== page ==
I once had a friend say it wasn't stealing because he wouldn't have bought it otherwise. This argument fails on so many levels. For you to have downloaded/copied it, you had to want it on some extent. If you didn't want it, you wouldn't download it. If you did, you would buy it. Since you did download it, you did want it, and therefore denied the owner the sale and revenue. Plus, if you can download what you marginally want and wouldn't buy otherwise, you are going to definitely download what you do want.

I have yet to meet someone who buys what they like and downloads what they don't, it is always an all or nothing.

Piracy is theft, plain and simple.

Any other argument is just lying to yourself to justify that you are not a criminal.

And I will admit that I used to pirate music, I stopped a long time ago and buy everything I want on CD or off of Amazon. The Amazon part is nice too because it kills the argument of not wanting to spend $20 on a CD since most CDs on Amazon/iTunes are $10 or less, and songs are usually $1, sometimes a little higher. Even videos are getting cheap when you can get episodes of TV shows at an average cost of $2.

We all used to complain that the MAFIAA wasn't changing to match technology, well they finally have and, really, all arguments pro piracy have dried up. The only thing I think they are failing with now are the stupid PSAs and commercials on every DVD I buy, but digital downloads are slowly taking care of that as well.

I am sure this will get modded down, but there you have it.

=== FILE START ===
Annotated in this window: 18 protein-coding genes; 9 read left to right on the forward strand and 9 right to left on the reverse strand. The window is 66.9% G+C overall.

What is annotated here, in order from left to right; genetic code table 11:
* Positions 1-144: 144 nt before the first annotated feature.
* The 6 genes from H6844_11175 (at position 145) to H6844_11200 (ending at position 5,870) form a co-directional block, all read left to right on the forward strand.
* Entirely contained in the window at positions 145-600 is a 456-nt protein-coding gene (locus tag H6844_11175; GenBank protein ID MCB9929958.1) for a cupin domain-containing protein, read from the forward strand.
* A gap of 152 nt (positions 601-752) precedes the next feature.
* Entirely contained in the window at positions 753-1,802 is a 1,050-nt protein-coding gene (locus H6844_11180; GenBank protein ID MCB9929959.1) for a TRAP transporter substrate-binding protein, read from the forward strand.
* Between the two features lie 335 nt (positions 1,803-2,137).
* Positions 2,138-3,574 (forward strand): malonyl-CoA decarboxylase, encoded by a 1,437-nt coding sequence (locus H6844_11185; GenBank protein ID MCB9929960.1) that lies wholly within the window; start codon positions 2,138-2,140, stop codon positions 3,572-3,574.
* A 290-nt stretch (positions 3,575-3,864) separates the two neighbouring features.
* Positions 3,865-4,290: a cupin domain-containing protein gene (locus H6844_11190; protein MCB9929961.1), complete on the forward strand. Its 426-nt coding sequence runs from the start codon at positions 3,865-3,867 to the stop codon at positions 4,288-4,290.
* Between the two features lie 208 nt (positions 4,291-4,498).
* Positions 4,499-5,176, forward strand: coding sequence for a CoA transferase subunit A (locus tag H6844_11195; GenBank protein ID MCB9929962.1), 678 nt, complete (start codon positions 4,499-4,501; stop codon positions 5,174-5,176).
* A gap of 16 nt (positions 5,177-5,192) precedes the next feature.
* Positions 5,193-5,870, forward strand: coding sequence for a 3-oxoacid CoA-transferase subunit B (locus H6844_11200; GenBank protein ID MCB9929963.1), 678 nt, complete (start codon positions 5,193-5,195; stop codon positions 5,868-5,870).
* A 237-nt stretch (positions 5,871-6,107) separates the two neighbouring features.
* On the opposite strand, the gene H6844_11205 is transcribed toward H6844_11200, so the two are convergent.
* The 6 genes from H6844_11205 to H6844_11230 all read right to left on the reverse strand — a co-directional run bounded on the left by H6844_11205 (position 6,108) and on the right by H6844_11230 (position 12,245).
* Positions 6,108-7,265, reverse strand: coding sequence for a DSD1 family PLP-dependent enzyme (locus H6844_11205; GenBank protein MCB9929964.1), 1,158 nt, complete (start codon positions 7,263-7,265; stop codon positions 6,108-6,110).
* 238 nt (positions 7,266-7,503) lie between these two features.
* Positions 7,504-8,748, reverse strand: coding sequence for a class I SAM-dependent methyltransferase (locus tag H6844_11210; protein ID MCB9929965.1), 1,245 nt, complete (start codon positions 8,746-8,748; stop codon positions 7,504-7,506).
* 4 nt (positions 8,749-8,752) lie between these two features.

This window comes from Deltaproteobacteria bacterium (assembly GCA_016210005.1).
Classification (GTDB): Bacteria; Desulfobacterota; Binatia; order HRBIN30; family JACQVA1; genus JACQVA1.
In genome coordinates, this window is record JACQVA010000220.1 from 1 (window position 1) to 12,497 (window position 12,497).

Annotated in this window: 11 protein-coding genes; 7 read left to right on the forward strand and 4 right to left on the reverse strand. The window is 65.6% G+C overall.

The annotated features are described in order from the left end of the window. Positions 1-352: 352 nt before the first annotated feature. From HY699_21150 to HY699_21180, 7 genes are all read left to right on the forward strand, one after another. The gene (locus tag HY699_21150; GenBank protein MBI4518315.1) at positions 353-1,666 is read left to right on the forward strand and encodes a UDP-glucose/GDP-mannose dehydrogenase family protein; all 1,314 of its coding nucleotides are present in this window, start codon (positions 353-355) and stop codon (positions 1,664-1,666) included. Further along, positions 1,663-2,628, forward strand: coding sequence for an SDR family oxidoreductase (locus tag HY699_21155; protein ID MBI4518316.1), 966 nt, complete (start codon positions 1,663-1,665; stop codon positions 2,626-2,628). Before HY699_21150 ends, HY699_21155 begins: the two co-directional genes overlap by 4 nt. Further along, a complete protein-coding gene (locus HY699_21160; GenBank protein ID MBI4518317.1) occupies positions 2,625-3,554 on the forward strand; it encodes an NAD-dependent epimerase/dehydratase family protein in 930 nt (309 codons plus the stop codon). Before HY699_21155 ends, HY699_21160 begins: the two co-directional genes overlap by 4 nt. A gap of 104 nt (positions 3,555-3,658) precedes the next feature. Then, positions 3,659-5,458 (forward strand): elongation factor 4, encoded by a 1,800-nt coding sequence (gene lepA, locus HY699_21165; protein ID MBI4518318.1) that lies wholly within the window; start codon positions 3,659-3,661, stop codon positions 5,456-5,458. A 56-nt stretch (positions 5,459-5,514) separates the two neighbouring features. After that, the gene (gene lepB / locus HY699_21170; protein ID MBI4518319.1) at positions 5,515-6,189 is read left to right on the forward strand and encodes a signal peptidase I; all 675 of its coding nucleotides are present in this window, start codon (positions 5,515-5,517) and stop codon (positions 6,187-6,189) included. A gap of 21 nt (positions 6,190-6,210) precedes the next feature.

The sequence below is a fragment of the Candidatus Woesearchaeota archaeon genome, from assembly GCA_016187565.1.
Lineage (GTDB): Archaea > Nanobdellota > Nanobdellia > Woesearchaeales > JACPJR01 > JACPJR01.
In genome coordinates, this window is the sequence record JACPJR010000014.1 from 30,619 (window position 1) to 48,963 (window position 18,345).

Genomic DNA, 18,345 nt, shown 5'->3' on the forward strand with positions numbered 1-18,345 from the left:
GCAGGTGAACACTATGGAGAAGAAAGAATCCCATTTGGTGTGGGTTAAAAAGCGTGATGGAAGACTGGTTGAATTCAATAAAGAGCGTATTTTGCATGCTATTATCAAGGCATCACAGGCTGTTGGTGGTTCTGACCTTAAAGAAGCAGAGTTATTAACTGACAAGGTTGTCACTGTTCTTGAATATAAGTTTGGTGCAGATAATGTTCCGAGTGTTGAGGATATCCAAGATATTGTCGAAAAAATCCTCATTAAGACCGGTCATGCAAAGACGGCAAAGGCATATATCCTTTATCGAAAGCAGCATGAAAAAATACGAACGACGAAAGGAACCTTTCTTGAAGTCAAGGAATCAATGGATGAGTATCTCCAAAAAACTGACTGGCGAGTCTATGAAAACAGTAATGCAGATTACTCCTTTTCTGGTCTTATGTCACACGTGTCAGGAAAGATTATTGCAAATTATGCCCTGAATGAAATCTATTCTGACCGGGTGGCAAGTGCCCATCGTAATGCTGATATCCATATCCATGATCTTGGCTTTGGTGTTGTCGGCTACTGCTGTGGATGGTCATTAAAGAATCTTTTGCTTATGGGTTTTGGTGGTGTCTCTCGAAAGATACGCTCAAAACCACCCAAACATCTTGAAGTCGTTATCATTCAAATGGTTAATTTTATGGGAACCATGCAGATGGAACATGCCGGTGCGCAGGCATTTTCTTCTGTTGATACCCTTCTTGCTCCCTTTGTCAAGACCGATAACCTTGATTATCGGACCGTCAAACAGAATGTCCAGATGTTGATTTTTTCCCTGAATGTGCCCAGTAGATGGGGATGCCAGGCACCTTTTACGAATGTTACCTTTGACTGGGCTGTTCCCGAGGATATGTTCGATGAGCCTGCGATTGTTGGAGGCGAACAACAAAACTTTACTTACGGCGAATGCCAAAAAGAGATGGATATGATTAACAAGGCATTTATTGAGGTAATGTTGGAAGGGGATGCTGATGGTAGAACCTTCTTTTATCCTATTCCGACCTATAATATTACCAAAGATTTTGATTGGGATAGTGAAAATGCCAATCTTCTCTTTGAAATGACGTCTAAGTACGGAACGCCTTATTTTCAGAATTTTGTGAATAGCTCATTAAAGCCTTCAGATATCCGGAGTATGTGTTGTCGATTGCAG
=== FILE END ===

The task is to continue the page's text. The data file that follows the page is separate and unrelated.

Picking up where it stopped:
Re:Identity "theft" (1)

cheekyjohnson (1873388) | more than 2 years ago | (#37659138)

For you to have downloaded/copied it, you had to want it on some extent. If you didn't want it, you wouldn't download it. If you did, you would buy it.

Wanting it to some extent does not necessarily mean that you would have bought it.

1) They might want to save money for other things that they deem as more important.
2) They might not even have money.
3) In some cases, the person might not have even been able to buy it in the first place (due to their location).
4) In some cases (perhaps most, but who really knows how many?), they might have bought it if they didn't pirate it.

And even if a person in the fourth category pirated something, I still do not believe that something was stolen. I believe that an act of copyright infringement (technically, all of them qualify) occurred and a chance to make a profit (potential profit) was lost. I only think that something is stolen if the original owner loses something that they already had (such as property or currently owned money), not just the chance to earn more money. I'm sure you can (and will) argue that copyright infringement is still harmful, but I didn't state anything about that.